Reverse Lending is Designed to Simplify your Finances

A reverse mortgage allows you to convert some of your home equity into cash, a line of credit, or to finance a home purchase with the freedom of no monthly mortgage payments. You continue to live in and own your home while enjoying a more secure and comfortable retirement.

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Obtain a Proposal

We provide a free quote of the monthly payment, lump sum or credit line you could receive based on your age and your property value. This quote provides non-binding estimates of options that may be available for planning purposes. Collaboration with our expert is also available to answer any questions you may have.



Counseling is federally required for all reverse mortgages.

Reverse Mortgages are designed for homeowners at least 62 years old who are often on fixed incomes and involves what is usually everyone’s most valuable asset—their home.

A counseling session can take place either face-to-face or by telephone. We will provide you a list of counselors. Loan originators are not permitted to direct you to a specific counselor or agency. Counselors have been trained to deliver the required information either way. The session should generally last 90 minutes but can take longer as needed. You can invite any family or advisors you want.

Application, Fees, and Disclosure

Application and Disclosures

We will conduct a financial assessment to ensure you have the financial stability to continue paying your property taxes, homeowners insurance, homeowners association dues, and other property charges.

We will then analyze all income sources – including pensions, Social Security, IRAs and 401(k) plans – as well as your credit history. An analysis will validate a budget that meets guidelines at how much money is left over after paying typical living expenses and decide whether to set funds aside to pay for future tax and insurance payments. If we determine that you won't be able to keep up with property taxes and hazard insurance payments, we are authorized to set aside a certain amount of funds from your loan to pay future charges. The amount set-aside will be based on the life expectancy of the youngest member.

Loan Processing and Underwriting

Loan Processing and Underwriting

We order an appraisal by a professional appraisal firm. It is paid for by the homeowner.

This determines the market value of the home. However, the final value is not established until our underwriters review the appraisal and approve it.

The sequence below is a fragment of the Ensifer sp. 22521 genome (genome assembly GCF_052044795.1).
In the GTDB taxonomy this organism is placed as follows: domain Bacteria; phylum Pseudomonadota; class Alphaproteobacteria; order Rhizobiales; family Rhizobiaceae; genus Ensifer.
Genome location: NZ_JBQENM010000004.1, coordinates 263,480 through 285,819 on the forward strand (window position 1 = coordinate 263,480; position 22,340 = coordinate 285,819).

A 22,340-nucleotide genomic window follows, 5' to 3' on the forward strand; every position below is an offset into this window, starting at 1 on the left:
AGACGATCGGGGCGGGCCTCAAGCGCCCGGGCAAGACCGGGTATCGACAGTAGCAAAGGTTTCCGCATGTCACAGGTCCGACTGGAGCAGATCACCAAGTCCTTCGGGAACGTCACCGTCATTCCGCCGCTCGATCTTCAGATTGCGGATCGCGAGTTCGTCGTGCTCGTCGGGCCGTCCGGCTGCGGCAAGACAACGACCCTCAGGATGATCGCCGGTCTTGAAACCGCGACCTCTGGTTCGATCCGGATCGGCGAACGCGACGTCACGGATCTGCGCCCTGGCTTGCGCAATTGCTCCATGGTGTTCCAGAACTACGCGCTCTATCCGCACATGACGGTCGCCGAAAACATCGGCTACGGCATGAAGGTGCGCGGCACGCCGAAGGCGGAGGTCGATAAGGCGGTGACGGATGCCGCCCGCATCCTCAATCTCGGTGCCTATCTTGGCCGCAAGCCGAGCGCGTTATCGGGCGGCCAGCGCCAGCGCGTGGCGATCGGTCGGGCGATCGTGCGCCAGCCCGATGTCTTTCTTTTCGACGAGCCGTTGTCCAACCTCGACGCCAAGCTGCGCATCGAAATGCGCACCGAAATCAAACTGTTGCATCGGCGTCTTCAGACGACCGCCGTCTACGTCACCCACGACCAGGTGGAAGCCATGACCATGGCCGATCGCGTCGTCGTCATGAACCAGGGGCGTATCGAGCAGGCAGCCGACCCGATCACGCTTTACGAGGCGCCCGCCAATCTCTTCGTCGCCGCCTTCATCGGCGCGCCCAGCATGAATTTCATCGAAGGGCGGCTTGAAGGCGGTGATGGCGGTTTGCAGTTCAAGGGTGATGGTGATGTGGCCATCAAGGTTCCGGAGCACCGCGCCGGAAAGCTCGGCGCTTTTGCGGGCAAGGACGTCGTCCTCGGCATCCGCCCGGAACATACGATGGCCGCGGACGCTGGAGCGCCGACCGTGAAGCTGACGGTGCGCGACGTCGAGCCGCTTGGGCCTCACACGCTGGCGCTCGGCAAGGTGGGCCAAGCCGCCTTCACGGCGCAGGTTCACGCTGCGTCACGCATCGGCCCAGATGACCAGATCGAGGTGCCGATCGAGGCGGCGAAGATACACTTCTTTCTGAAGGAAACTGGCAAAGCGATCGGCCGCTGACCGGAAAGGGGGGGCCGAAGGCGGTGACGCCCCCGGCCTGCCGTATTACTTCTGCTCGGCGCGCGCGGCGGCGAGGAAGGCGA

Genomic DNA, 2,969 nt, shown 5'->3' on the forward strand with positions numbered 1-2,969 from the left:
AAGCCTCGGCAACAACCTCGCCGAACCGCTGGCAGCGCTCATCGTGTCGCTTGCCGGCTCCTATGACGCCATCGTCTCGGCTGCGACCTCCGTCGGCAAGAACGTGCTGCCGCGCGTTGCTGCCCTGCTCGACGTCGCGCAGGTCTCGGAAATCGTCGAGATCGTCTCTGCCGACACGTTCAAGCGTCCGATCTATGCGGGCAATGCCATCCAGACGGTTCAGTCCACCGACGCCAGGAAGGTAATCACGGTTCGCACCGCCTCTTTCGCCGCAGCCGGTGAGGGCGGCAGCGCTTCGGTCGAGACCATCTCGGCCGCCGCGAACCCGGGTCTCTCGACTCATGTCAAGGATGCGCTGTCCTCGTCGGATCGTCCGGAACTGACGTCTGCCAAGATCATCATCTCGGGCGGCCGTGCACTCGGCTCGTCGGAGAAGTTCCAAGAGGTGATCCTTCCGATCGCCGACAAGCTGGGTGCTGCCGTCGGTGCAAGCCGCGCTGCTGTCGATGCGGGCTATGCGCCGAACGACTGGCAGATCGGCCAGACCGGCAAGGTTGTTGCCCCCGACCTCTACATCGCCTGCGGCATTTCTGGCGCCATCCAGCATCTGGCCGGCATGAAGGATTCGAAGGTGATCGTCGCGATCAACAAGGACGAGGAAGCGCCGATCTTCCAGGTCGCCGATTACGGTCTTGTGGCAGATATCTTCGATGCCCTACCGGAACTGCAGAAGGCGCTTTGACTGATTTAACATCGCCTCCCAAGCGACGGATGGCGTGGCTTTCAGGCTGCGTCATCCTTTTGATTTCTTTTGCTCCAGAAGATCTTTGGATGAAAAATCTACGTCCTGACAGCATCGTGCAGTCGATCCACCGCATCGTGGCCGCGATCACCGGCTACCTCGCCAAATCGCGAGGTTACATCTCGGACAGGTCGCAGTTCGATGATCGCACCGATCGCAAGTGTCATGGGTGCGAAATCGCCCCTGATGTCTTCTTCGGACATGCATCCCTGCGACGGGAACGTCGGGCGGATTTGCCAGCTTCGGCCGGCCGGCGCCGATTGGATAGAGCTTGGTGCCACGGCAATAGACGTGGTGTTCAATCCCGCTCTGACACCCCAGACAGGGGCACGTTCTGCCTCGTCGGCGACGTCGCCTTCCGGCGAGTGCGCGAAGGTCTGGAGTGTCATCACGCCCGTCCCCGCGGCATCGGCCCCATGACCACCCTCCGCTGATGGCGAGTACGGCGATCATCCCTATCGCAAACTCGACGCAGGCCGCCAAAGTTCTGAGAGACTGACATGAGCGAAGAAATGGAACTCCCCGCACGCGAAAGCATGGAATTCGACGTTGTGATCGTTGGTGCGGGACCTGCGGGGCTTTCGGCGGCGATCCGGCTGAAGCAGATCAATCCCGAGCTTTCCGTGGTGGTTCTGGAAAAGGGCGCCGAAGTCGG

After receiving all pertinent information from the homeowner and obtaining other required items, the loan package is submitted to our underwriters for final approval. It generally takes anywhere from 1-5 days to underwrite a loan. Underwriting involves verifying all information and making sure the loan complies with all laws and regulations.



Once your loan has been approved, a closing (or signing) is scheduled with a title agent or attorney (depending on the state). We will confirm the payment plan with you, plus any requested cash lump sum agreed upon. Closing documents and final figures are prepared.

Disbursement of Funds

Disbursement of Funds

You can receive the money all at once as a lump sum, in fixed monthly payments – either for a set term or for as long as you live in the home – as a line of credit, or as a combination of these.

Life of Loan Issues

Life of Loan Information

A loan “Servicer“ manages the account and is responsible for disbursing payments to the homeowner and sending periodic statements. The Servicer also monitors the account to make sure real estate taxes are paid, insurance is maintained and the member continues to live in the property.

Settling the Loan Account

Settling the Loan Account

The loan is repaid when the homeowner or last surviving spouse on title ceases to occupy the home as a principal residence. No debt will be left to the heirs and if the loan balance is less than the market value of the home, the additional equity is retained by the homeowner/heirs (if the home is sold). All reverse mortgage members must be at least 62.


Adjustable Rate Mortgage (ARM)
A mortgage in which the interest rate is adjusted periodically based on a pre-selected index. It is also sometimes referred to as the renegotiable-rate mortgage, variable-rate mortgage, or Canadian-rollover mortgage.
Adjustment Interval
On an adjustable-rate mortgage, it is the time between changes in the interest rate and/or monthly payment — typically one, three or five years, depending on the index.
Annual Percentage Rate (APR)
An interest rate reflecting the cost of a mortgage as a yearly rate. This rate is likely to be higher than the stated note rate or advertised rate on the mortgage because it takes into account points and other credit costs. The APR allows homebuyers to compare different types of mortgages based on the annual cost for each loan.
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